The EU could and should amend the draft Regulation introducing an extensive definition of “importer”, encompassing, in line with the European Parliament 2015 proposal, not only direct importers of raw materials, but “all companies who first place covered resources, including products that contain those resources, on the Union market”. This would allow for mandatory due diligence checks to be extended to thousands of EU companies importing finished and semi-finished products containing 3TG.
The Regulation is global in scope but its impact may still be limited to certain areas
The Regulation is global in scope (unlike the Dodd-Frank Act), but the Commission, with help from external experts, will draw an indicative, non-exhaustive list of conflict-affected and high-risk areas.
Although intended not to be exhaustive, this list risks being interpreted as such by companies bound by the Regulation. The 2014 draft Regulation targets imports from conflict-affected areas, as well as “areas witnessing weak or non-existent governance and security, such as failed states, and widespread and systematic violations of international law (…)”. Interpreting this definition narrowly, as limited to countries with a clear link between mining and conflict and to failed states associated with widespread or systematic violations of human rights, would leave outside of the Regulation’s scope countries that are not conflict-affected or failed, but in which, nonetheless, due to a “sector-specific” weak governance, documented links exist between grave human rights violations and minerals extraction (e.g. widespread child labour use in hazardous work in Ghana’s gold mining industry).
The material scope is limited to the 3TG.
This choice derives, on the one hand, from the Commission’s aim to complement the Dodd-Frank Act by targeting the same minerals and metals, and, on the other, from the draft Regulation’s reliance on the model supply chain policy contained in the Supplements to the OECD Due Diligence Guidance, which only specifically address the 3TG. This limitation is arguably not the biggest flaw in the draft Regulation – it may actually make implementation more realistic – but the EU should specify (similarly to what the Dodd-Frank Act does) whether and how the definition of conflict minerals leaves the door ajar to future expansion of the material scope. Many more minerals linked to conflict dynamics and serious abuses need heightened attention from the international community (e.g. rubies from Burma, lapis lazuli from Afghanistan, diamonds from the Central African Republic).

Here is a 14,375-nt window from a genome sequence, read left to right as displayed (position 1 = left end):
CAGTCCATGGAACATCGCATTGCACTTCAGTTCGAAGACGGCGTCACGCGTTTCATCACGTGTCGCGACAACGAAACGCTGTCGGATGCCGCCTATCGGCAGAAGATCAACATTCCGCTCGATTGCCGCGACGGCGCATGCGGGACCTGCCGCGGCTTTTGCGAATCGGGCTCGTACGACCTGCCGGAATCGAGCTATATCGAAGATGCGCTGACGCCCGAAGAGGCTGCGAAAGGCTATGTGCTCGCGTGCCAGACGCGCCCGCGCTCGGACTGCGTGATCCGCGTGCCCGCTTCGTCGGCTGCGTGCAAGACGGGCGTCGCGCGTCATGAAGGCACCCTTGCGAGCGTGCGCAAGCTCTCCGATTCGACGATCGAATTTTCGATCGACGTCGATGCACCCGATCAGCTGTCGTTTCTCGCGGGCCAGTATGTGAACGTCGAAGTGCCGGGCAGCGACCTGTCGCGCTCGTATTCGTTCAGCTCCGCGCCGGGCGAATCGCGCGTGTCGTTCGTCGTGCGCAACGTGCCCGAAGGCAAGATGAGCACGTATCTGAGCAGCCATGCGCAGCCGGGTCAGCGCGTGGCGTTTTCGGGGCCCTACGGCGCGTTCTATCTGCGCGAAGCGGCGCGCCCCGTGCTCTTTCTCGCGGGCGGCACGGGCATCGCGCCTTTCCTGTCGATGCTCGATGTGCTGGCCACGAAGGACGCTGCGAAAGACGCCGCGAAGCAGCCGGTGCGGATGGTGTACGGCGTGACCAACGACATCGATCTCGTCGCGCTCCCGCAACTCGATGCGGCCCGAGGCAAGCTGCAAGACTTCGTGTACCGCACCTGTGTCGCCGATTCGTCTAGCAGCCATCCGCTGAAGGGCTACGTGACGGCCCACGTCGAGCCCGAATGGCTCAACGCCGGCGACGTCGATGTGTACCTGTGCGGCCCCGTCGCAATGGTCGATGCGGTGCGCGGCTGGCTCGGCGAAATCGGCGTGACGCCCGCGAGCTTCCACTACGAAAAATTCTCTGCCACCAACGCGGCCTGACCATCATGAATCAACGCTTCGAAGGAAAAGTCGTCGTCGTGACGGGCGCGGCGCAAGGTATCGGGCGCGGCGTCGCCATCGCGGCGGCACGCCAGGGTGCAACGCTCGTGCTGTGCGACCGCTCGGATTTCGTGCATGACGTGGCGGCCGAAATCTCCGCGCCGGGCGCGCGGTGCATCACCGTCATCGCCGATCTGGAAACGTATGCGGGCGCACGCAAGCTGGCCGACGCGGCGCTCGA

Interim appraisal: the draft regulation falls short of ensuring companies “respect human rights”
The process of adoption of the final text should begin in the coming months, under the Slovak presidency, and the Regulation will enter into force after a transition period. The Commission declared in the political understanding that “it will consider making additional legislative proposals” targeted at downstream companies, should the adopted instrument fail to sufficiently leverage responsible corporate conduct. The draft EU policy has some positive aspects, including the provision of ex-post checks on importers and some important accompanying measures (e.g. public procurement conditionalities). However, its combination of voluntary and binding measures falls short of being a “smart mix”, as it has a low capacity to trigger virtuous dynamics in the supply chain. The EU, as matters stand, is missing an opportunity to use its market leverage to its full potential. Instead it could have sent out the message, in line with the principles of its external action and its human rights obligations, that the corporate responsibility to respect , the second pillar of the UN Guiding Principles, is not a matter of voluntary initiatives, but of legal compliance for all segments of the supply chain.